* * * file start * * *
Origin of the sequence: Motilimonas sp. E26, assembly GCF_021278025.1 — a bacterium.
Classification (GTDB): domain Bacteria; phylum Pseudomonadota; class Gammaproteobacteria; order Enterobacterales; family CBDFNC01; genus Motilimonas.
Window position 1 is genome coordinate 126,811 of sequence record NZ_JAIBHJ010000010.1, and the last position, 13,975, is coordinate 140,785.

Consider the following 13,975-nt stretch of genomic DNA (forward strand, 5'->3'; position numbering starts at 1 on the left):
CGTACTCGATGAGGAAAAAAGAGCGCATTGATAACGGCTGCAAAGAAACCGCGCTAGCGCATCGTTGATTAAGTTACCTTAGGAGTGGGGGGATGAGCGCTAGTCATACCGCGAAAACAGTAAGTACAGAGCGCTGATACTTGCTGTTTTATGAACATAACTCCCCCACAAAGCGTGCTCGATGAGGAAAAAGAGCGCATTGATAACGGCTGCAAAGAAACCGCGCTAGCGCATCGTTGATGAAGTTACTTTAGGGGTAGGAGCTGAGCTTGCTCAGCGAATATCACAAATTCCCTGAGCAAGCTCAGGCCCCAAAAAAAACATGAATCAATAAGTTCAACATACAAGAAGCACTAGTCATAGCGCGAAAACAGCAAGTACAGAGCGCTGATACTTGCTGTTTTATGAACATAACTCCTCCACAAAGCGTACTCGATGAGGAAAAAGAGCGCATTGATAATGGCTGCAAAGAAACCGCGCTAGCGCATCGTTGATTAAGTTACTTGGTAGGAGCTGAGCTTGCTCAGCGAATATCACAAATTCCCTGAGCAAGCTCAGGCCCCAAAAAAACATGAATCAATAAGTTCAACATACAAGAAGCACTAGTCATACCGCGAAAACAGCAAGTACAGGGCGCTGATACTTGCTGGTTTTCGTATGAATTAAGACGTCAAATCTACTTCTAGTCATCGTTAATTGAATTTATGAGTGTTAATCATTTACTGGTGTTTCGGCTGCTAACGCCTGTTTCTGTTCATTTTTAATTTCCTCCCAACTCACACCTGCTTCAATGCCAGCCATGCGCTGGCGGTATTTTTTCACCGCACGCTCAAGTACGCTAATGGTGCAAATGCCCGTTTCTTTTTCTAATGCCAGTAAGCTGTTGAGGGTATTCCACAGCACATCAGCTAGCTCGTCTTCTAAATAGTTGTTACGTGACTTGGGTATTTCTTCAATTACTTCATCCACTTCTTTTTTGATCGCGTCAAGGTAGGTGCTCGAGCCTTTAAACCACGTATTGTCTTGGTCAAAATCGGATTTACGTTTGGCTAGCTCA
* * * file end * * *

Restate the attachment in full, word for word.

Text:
Origin of the sequence: Motilimonas sp. E26, assembly GCF_021278025.1 — a bacterium.
Classification (GTDB): domain Bacteria; phylum Pseudomonadota; class Gammaproteobacteria; order Enterobacterales; family CBDFNC01; genus Motilimonas.
Window position 1 is genome coordinate 126,811 of sequence record NZ_JAIBHJ010000010.1, and the last position, 13,975, is coordinate 140,785.

Consider the following 13,975-nt stretch of genomic DNA (forward strand, 5'->3'; position numbering starts at 1 on the left):
CGTACTCGATGAGGAAAAAAGAGCGCATTGATAACGGCTGCAAAGAAACCGCGCTAGCGCATCGTTGATTAAGTTACCTTAGGAGTGGGGGGATGAGCGCTAGTCATACCGCGAAAACAGTAAGTACAGAGCGCTGATACTTGCTGTTTTATGAACATAACTCCCCCACAAAGCGTGCTCGATGAGGAAAAAGAGCGCATTGATAACGGCTGCAAAGAAACCGCGCTAGCGCATCGTTGATGAAGTTACTTTAGGGGTAGGAGCTGAGCTTGCTCAGCGAATATCACAAATTCCCTGAGCAAGCTCAGGCCCCAAAAAAAACATGAATCAATAAGTTCAACATACAAGAAGCACTAGTCATAGCGCGAAAACAGCAAGTACAGAGCGCTGATACTTGCTGTTTTATGAACATAACTCCTCCACAAAGCGTACTCGATGAGGAAAAAGAGCGCATTGATAATGGCTGCAAAGAAACCGCGCTAGCGCATCGTTGATTAAGTTACTTGGTAGGAGCTGAGCTTGCTCAGCGAATATCACAAATTCCCTGAGCAAGCTCAGGCCCCAAAAAAACATGAATCAATAAGTTCAACATACAAGAAGCACTAGTCATACCGCGAAAACAGCAAGTACAGGGCGCTGATACTTGCTGGTTTTCGTATGAATTAAGACGTCAAATCTACTTCTAGTCATCGTTAATTGAATTTATGAGTGTTAATCATTTACTGGTGTTTCGGCTGCTAACGCCTGTTTCTGTTCATTTTTAATTTCCTCCCAACTCACACCTGCTTCAATGCCAGCCATGCGCTGGCGGTATTTTTTCACCGCACGCTCAAGTACGCTAATGGTGCAAATGCCCGTTTCTTTTTCTAATGCCAGTAAGCTGTTGAGGGTATTCCACAGCACATCAGCTAGCTCGTCTTCTAAATAGTTGTTACGTGACTTGGGTATTTCTTCAATTACTTCATCCACTTCTTTTTTGATCGCGTCAAGGTAGGTGCTCGAGCCTTTAAACCACGTATTGTCTTGGTCAAAATCGGATTTACGTTTGGCTAGCTCA